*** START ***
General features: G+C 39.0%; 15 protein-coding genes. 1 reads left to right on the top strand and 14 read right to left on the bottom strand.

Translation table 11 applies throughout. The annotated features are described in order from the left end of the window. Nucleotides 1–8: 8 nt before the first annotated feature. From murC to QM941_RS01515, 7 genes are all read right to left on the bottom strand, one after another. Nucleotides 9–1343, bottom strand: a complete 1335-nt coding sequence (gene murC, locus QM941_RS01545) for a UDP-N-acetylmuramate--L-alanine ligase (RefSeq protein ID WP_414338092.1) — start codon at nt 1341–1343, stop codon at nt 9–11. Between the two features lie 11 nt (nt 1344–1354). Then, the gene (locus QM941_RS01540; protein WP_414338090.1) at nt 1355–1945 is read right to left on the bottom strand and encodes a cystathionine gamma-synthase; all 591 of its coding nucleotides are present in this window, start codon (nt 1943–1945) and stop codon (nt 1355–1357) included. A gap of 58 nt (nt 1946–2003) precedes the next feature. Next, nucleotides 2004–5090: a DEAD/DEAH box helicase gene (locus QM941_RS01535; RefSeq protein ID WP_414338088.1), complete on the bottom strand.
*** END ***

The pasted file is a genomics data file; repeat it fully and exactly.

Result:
General features: G+C 39.0%; 15 protein-coding genes. 1 reads left to right on the top strand and 14 read right to left on the bottom strand.

Translation table 11 applies throughout. The annotated features are described in order from the left end of the window. Nucleotides 1–8: 8 nt before the first annotated feature. From murC to QM941_RS01515, 7 genes are all read right to left on the bottom strand, one after another. Nucleotides 9–1343, bottom strand: a complete 1335-nt coding sequence (gene murC, locus QM941_RS01545) for a UDP-N-acetylmuramate--L-alanine ligase (RefSeq protein ID WP_414338092.1) — start codon at nt 1341–1343, stop codon at nt 9–11. Between the two features lie 11 nt (nt 1344–1354). Then, the gene (locus QM941_RS01540; protein WP_414338090.1) at nt 1355–1945 is read right to left on the bottom strand and encodes a cystathionine gamma-synthase; all 591 of its coding nucleotides are present in this window, start codon (nt 1943–1945) and stop codon (nt 1355–1357) included. A gap of 58 nt (nt 1946–2003) precedes the next feature. Next, nucleotides 2004–5090: a DEAD/DEAH box helicase gene (locus QM941_RS01535; RefSeq protein ID WP_414338088.1), complete on the bottom strand.